Bone marrow has been the traditional source of hematopoietic stem cells for use in autologous and allogeneic transplantations. However, peripheral blood has replaced bone marrow as a source of these cells for most autologous transplantations and a significant proportion of allogeneic transplantations.  
Advantages of peripheral blood stem cell transplantation (PBSCT) include the nonsurgical method of collection and the far larger number of stem cells that can be collected with apheresis. 
Peripheral blood stem cell transplantation (PBSCT) is associated with higher graft-versus-tumor or graft-versus-leukemia effect and decreased relapse rates. The PBSC transplant is also associated with rapid engraftment (because a higher number of committed progenitor cells are collected), which translates into decreased mortality and early hospital discharges.
The disadvantage with PBSCT is the increased incidence of GVHD. However, the bone marrow stem cell transplant is considered superior to PBSCT for nonmalignant conditions (hemoglobinopathies like thalassemia, severe aplastic anemia etc.), in which rapid engraftment is not crucial and a graft-versus-tumor effect is not required.
Hematopoietic Stem Cell Transplant is a rapidly increasing health facility in India. However, there is a huge disparity between the need and the actual transplants performed in India annually. It is estimated that in India nearly 80,000 to 1 lakh transplants are needed annually but only under 2000 transplants are performed annually in India.
The scenario is similar in other countries with limited resources. Establishing a HSCT unit in a resource limited setting remains a challenge.  Social and economic distribution are quite variable in India.  Even the increased number of HSCT units in India is falling short for these needs. To address this issue the Indian Council of Medical Research (ICMR) has issued a guideline, directives for minimum standards required to run a HSCT unit.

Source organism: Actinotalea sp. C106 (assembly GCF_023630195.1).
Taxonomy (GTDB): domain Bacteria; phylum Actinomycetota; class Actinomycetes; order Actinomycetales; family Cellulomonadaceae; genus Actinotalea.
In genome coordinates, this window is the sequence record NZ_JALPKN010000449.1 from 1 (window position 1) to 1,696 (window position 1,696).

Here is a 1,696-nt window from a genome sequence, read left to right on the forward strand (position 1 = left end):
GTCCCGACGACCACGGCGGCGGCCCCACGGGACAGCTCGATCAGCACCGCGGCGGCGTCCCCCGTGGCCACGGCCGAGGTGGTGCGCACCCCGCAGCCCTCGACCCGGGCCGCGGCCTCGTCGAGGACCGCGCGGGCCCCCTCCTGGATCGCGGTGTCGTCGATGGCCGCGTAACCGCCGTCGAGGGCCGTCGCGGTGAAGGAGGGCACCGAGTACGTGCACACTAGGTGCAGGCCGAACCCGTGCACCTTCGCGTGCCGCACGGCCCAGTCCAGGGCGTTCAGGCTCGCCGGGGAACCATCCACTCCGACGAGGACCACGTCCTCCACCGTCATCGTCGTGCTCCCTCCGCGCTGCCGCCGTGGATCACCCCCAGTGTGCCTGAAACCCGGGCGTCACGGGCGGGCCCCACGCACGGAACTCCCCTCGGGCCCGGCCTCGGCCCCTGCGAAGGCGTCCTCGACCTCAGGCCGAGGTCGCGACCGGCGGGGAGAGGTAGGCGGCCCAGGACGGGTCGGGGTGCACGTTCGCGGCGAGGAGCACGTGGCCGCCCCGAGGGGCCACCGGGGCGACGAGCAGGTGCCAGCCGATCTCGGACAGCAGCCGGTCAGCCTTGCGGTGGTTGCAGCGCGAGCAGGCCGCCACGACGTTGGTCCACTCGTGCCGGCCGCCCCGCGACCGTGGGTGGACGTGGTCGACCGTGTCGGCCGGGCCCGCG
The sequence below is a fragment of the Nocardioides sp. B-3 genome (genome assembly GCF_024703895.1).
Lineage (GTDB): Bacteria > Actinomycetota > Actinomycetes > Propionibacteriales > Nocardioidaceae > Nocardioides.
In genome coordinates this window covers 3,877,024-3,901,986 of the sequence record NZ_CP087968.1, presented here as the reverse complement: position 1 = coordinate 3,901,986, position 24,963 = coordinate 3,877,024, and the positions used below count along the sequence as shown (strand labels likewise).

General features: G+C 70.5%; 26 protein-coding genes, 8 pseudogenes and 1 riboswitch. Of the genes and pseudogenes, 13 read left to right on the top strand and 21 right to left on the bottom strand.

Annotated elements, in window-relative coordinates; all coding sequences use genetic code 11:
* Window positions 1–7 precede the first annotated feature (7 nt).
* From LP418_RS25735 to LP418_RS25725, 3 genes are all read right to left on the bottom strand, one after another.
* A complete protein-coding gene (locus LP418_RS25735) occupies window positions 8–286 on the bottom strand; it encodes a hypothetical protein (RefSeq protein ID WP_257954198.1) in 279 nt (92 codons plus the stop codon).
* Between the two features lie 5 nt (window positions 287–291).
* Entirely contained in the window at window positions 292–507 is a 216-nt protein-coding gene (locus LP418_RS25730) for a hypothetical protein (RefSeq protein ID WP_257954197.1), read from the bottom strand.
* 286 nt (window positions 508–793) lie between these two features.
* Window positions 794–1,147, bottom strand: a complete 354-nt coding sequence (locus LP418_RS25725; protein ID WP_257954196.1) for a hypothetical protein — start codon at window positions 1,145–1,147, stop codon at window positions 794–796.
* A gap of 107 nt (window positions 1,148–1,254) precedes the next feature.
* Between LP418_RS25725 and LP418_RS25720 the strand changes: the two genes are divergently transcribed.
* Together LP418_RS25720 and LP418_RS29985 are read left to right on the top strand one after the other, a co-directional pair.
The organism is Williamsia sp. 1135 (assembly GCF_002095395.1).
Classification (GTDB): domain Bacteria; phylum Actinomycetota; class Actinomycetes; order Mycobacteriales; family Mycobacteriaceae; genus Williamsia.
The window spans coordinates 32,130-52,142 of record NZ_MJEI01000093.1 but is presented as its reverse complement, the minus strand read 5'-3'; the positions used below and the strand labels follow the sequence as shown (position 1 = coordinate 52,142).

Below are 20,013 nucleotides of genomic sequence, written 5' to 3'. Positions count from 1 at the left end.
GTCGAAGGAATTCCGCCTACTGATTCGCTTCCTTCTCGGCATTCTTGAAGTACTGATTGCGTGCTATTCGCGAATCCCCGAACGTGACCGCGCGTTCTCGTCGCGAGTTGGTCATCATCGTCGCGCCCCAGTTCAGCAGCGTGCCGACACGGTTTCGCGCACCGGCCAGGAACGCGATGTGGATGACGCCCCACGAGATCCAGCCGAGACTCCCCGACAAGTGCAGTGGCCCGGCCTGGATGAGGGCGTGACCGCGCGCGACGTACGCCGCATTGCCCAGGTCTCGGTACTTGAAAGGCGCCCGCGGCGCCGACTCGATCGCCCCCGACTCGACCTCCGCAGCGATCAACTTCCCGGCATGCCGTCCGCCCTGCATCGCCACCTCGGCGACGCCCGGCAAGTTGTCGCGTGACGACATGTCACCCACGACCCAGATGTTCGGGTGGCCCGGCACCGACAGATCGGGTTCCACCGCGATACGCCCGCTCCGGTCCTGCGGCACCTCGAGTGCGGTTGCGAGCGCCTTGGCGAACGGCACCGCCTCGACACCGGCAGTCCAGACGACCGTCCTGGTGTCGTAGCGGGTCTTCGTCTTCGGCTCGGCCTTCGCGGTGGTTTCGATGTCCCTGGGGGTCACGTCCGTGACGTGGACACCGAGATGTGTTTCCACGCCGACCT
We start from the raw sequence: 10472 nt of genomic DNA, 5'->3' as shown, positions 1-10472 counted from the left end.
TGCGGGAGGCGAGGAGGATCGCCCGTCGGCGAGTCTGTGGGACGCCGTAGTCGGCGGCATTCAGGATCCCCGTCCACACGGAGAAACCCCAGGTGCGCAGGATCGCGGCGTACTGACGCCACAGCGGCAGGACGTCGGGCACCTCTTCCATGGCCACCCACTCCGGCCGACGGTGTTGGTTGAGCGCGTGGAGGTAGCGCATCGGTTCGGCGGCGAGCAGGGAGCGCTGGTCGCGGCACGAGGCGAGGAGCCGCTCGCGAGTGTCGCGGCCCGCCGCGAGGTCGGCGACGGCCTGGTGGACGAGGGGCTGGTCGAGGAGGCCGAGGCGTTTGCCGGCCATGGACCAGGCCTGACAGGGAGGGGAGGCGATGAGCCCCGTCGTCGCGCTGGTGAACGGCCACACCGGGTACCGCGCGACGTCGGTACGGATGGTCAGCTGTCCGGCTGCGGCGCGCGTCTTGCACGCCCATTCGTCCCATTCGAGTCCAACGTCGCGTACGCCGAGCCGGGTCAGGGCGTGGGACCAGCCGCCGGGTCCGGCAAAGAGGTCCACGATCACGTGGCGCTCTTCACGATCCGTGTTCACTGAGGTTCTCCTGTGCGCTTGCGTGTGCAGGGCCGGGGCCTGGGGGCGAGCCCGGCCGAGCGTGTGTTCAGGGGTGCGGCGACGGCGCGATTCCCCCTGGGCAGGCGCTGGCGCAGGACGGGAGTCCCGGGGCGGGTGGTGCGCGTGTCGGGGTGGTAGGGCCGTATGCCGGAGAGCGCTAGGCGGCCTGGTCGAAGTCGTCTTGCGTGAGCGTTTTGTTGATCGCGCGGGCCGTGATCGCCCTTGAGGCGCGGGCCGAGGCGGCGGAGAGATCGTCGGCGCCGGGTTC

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At SKIMS Srinagar, a lead was taken by the Department of Medical Oncology way back in early 2010 to start a bone marrow transplant facility to offer this unmet medical need to the local population. A dedicated unit has been functional in the Department of medical Oncology and Stem Cell Transplant since then.
Till date the department has successfully performed more than 71 Stem Cell Transplants/Bone Marrow Transplants in patients of different cancers like multiple Myeloma, Non-Hodgkin’s Lymphomas, Hodgkin’s Lymphoma, Acute Leukemias, Neuroblastoma etc. Both autologous and allogeneic Transplants are performed in the Department with satisfied results. The stem cell transplant unit of Department of Medical Oncology at SKIMS is a recognized centre and is registered under Indian Society for Blood and Marrow Transplant (ISBMT) and Asia Pacific Society for Blood & Marrow Transplant (APBMT), a rare feat achieved by SKIMS Deemed University.
There is some lack of awareness about the procedure and unfounded myths about transplant in common people. The need is to aware the general public about this facility available at SKIMS.
The SKIMS needs a separate and fully equipped unit for the bone marrow transplant under the Medical Oncology in State Cancer Institute with adequate manpower in the form of doctors, nurses, technicians and laboratory persons besides providing the facility for HLA matching, Cryopreservation, liquid nitrogen and other requirements.
The State Cancer Institute, a centrally funded project by the government of India for SKIMS, has a separate BMT Unit under the Department of Medical Oncology with a fixed budgetary allocation.
With the provision of a full Hematopoietic stem cell transplant unit under the department of Medical Oncology in the Centrally funded State Cancer Institute for SKIMS, the unmet needs of the local population will be addressed to a large extent in future.
 
 
About the Author
Dr. Mir Mohammad Hussain (DM Medical Oncology) is Assistant Professor, Medical Oncology & Stem Cell Transplant Unit, SKIMS, Srinagar.